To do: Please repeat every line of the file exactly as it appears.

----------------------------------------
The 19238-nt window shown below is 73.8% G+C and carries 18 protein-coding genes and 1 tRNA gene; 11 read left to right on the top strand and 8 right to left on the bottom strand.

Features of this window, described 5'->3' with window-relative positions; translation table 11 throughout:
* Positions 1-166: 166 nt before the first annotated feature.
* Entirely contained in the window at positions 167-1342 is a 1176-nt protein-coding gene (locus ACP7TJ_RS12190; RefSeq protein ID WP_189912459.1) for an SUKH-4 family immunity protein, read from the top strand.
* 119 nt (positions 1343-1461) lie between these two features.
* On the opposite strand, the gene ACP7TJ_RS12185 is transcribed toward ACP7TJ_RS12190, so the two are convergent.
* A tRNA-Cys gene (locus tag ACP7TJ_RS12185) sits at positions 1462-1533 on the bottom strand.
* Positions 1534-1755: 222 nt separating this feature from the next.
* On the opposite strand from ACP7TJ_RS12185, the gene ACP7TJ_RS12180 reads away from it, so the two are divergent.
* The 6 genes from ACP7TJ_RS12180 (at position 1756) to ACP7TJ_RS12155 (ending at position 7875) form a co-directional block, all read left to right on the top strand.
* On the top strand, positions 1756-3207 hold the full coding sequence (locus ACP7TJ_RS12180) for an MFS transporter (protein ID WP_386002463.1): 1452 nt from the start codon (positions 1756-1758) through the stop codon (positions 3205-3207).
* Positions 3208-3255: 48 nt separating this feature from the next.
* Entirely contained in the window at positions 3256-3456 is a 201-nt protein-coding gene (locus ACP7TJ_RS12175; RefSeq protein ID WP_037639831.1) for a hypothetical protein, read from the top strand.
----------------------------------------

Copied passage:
The 19238-nt window shown below is 73.8% G+C and carries 18 protein-coding genes and 1 tRNA gene; 11 read left to right on the top strand and 8 right to left on the bottom strand.

Features of this window, described 5'->3' with window-relative positions; translation table 11 throughout:
* Positions 1-166: 166 nt before the first annotated feature.
* Entirely contained in the window at positions 167-1342 is a 1176-nt protein-coding gene (locus ACP7TJ_RS12190; RefSeq protein ID WP_189912459.1) for an SUKH-4 family immunity protein, read from the top strand.
* 119 nt (positions 1343-1461) lie between these two features.
* On the opposite strand, the gene ACP7TJ_RS12185 is transcribed toward ACP7TJ_RS12190, so the two are convergent.
* A tRNA-Cys gene (locus tag ACP7TJ_RS12185) sits at positions 1462-1533 on the bottom strand.
* Positions 1534-1755: 222 nt separating this feature from the next.
* On the opposite strand from ACP7TJ_RS12185, the gene ACP7TJ_RS12180 reads away from it, so the two are divergent.
* The 6 genes from ACP7TJ_RS12180 (at position 1756) to ACP7TJ_RS12155 (ending at position 7875) form a co-directional block, all read left to right on the top strand.
* On the top strand, positions 1756-3207 hold the full coding sequence (locus ACP7TJ_RS12180) for an MFS transporter (protein ID WP_386002463.1): 1452 nt from the start codon (positions 1756-1758) through the stop codon (positions 3205-3207).
* Positions 3208-3255: 48 nt separating this feature from the next.
* Entirely contained in the window at positions 3256-3456 is a 201-nt protein-coding gene (locus ACP7TJ_RS12175; RefSeq protein ID WP_037639831.1) for a hypothetical protein, read from the top strand.